This is not a story about Diamond Jim Brady (1856‒1917), who, during America’s Gilded Age, was a flamboyant, legendary businessman and philanthropist with an appetite for diamonds and other jewels. It is instead about Big Jim Brady, who, during America’s Gilded Age, was known for his own type of philanthropy, had an affinity for jewels, and was a legendary figure—as the handsomest and coolest of crooks.
Big Jim is a tough subject to tackle. From a young age, he was cool, slick, and secretive about his activities, leaving an intermittent and very difficult path to trace. Adding to the challenge—4 different ages applied to him spanning 24 years, 4 birth sites, and 4 aliases, besides the many identities he briefly “borrowed” from others. And just for good measure, top it off with three other well-known Jim Bradys from the same era.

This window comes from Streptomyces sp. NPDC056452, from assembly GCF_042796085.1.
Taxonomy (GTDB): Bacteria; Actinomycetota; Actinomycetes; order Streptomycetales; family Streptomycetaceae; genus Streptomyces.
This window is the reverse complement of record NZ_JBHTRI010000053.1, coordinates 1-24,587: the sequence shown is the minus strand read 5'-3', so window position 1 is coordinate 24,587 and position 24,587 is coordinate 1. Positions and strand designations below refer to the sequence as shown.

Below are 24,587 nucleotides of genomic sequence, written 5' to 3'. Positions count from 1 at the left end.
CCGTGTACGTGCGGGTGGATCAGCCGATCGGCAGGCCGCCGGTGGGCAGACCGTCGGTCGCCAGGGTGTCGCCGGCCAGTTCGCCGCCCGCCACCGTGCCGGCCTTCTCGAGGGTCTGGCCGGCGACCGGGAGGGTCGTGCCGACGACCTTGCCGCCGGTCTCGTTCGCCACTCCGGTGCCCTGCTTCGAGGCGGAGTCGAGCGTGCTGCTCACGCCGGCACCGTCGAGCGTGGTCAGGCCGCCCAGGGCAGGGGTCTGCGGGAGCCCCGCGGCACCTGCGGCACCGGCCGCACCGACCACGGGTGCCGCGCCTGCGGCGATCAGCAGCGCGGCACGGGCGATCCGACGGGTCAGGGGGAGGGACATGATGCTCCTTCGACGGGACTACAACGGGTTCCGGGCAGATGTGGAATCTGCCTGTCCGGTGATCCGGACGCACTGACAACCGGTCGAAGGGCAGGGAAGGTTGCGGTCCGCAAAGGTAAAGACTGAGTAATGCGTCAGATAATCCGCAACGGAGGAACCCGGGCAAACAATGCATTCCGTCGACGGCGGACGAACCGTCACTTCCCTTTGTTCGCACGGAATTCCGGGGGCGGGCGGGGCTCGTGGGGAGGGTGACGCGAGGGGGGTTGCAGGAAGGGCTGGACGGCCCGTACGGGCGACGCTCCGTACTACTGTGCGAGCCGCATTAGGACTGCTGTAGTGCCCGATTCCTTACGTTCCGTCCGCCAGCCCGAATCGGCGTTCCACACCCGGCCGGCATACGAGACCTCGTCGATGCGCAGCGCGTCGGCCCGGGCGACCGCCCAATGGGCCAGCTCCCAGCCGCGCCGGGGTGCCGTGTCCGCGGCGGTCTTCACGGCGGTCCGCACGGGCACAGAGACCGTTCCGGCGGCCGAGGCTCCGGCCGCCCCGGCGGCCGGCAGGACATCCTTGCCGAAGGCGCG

Thomas Byrnes, one of the greatest police detectives in American history, wrote that Brady was a native of Troy, New York. He did have close friends and criminal consorts in that area, and family as well. One of his nicknames was “Albany Jim,” leading many to believe he was from Albany. Others placed his birth at Fairfield in northern Vermont. At any rate, he frequently spent time in the North Country. » Continue Reading.